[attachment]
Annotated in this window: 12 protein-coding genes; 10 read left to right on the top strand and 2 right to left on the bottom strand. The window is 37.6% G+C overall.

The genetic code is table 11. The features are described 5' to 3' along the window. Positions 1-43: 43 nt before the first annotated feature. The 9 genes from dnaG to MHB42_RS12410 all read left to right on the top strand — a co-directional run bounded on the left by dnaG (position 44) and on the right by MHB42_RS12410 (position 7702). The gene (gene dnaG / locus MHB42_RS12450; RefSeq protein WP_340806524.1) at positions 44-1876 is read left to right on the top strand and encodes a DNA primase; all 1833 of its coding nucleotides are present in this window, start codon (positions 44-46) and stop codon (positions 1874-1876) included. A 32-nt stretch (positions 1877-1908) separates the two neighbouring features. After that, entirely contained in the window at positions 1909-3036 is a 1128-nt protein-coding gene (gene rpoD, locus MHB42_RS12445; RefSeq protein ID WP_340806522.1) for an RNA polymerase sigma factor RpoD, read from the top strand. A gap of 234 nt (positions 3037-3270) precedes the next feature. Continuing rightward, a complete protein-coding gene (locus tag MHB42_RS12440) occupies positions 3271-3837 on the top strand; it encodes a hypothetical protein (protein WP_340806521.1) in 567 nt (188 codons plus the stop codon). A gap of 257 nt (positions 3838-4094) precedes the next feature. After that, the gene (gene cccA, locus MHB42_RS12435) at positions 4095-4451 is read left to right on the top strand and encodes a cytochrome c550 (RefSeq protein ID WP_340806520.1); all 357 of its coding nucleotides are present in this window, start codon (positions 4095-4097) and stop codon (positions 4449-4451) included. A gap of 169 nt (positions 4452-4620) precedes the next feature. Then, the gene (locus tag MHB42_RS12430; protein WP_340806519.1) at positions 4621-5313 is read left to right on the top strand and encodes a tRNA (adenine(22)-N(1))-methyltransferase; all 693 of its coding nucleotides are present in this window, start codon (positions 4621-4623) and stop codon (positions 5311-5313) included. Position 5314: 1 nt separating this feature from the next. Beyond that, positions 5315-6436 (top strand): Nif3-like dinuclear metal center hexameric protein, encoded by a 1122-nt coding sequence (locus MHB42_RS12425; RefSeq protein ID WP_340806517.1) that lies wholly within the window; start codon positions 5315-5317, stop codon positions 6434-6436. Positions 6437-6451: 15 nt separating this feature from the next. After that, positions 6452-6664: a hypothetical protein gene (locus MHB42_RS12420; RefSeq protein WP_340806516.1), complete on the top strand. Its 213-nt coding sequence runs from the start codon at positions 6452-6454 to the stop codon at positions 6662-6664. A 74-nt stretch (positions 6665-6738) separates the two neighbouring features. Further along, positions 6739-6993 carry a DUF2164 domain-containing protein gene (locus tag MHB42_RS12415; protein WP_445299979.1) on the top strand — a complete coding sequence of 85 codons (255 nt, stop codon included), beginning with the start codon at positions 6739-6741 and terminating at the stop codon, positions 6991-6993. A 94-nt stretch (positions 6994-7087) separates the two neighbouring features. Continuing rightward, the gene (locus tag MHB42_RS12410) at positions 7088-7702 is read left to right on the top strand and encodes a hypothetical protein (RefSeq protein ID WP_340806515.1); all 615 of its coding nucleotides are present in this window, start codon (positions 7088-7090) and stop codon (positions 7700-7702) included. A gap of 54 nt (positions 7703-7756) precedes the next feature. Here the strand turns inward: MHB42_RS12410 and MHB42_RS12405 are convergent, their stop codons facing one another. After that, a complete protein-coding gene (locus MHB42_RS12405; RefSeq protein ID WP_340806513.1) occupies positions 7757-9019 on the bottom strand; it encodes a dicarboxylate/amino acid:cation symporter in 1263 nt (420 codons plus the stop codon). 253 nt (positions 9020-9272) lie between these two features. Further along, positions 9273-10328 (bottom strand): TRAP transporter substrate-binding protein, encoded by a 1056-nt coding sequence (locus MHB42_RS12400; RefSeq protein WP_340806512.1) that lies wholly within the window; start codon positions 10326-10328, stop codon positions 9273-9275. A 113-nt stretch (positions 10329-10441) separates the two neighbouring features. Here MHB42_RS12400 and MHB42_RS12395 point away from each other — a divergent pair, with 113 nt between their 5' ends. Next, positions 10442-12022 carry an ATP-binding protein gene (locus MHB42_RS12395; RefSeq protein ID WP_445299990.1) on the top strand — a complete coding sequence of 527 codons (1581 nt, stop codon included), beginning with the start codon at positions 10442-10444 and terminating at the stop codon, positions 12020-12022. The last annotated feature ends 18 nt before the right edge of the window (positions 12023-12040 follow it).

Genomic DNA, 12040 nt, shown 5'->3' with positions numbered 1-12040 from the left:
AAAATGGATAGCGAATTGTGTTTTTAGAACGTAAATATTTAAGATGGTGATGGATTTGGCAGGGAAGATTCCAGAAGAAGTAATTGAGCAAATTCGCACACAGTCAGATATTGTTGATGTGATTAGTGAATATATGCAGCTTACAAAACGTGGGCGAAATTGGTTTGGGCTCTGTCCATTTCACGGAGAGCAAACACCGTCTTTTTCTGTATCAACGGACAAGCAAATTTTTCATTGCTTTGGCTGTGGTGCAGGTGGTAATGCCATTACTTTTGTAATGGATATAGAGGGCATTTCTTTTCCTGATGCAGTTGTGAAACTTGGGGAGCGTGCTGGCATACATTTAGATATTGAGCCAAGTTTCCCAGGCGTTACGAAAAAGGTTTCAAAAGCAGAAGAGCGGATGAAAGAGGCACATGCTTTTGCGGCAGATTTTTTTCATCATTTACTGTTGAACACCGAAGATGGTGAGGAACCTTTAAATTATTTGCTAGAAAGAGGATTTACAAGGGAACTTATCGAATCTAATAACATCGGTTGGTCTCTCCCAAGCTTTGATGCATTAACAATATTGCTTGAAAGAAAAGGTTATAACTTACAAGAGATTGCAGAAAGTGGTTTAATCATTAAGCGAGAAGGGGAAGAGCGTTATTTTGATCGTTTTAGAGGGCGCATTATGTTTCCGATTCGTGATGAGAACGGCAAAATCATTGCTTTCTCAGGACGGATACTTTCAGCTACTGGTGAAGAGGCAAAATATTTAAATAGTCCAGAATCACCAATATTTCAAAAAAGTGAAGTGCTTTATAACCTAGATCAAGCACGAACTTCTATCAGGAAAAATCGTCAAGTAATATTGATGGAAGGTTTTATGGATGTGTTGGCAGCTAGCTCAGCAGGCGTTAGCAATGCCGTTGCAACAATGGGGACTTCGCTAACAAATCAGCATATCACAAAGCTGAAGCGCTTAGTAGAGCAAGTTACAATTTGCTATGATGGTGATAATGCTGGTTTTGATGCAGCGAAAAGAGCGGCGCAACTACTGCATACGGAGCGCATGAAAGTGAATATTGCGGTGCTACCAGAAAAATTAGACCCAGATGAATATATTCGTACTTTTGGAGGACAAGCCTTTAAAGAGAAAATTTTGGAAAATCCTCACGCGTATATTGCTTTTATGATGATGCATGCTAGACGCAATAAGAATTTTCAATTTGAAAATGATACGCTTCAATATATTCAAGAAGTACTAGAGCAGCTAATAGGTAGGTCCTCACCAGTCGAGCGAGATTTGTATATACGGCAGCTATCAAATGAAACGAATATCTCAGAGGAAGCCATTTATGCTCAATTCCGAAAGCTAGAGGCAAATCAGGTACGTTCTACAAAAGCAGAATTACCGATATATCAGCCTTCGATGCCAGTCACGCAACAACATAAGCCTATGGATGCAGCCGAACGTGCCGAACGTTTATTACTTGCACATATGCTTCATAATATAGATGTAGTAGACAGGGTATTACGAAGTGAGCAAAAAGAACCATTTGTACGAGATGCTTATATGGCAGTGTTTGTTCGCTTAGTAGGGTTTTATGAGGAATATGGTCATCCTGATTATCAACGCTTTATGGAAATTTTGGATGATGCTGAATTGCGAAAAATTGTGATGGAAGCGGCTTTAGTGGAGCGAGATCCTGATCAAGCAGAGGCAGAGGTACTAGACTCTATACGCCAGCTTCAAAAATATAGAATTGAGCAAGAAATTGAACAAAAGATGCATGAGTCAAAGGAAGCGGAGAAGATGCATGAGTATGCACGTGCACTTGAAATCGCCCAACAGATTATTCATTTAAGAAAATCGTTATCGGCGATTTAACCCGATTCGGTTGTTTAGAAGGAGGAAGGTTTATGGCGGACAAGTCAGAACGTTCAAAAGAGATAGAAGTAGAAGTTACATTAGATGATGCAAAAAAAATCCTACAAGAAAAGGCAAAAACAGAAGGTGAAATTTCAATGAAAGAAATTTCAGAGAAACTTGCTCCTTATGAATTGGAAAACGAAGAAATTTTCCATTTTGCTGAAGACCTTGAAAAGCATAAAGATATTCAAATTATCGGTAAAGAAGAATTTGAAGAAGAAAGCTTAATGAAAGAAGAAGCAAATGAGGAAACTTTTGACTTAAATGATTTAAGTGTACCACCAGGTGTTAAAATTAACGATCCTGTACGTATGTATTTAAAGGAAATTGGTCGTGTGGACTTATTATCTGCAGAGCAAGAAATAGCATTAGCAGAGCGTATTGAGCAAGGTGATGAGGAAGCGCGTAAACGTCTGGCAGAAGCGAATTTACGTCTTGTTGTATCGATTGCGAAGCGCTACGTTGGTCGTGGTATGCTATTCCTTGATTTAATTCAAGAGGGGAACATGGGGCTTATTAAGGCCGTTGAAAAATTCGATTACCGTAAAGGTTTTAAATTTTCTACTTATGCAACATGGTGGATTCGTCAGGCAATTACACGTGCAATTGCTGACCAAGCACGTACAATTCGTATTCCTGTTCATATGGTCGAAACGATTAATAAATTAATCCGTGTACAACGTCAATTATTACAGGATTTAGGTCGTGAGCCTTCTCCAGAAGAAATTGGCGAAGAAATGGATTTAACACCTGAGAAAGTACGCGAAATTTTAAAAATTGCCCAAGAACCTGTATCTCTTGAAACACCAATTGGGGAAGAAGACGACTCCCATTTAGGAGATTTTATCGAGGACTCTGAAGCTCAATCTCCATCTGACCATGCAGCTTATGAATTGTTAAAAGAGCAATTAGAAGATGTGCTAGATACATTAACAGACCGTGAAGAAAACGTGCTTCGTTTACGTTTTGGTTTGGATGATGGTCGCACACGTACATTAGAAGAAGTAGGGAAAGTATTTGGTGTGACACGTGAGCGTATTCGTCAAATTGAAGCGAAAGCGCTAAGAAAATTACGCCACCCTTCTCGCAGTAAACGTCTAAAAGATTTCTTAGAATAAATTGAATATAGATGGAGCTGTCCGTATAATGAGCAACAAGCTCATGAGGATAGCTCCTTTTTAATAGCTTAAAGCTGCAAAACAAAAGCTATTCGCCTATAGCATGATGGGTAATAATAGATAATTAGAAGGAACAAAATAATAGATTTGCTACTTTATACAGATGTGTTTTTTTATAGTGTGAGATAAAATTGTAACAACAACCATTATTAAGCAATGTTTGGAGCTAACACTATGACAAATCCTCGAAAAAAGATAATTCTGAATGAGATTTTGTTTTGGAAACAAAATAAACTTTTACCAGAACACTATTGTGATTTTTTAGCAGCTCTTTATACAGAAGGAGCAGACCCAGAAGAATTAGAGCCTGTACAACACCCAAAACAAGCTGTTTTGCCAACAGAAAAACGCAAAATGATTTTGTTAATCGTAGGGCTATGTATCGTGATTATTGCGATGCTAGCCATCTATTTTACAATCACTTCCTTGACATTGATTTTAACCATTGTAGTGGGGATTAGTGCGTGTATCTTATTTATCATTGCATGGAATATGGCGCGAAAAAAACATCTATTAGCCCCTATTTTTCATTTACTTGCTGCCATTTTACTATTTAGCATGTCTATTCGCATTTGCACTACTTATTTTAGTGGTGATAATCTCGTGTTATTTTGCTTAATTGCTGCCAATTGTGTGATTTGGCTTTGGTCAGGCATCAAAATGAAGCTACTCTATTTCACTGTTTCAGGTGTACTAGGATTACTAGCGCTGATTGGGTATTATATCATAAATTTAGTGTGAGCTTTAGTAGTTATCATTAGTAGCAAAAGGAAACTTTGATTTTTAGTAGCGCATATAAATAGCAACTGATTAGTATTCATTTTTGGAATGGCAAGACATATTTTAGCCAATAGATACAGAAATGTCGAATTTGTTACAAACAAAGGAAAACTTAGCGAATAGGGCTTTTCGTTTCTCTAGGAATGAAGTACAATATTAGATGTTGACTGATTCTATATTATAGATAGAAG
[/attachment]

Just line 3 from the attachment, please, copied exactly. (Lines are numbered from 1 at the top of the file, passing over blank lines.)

Genomic DNA, 12040 nt, shown 5'->3' with positions numbered 1-12040 from the left: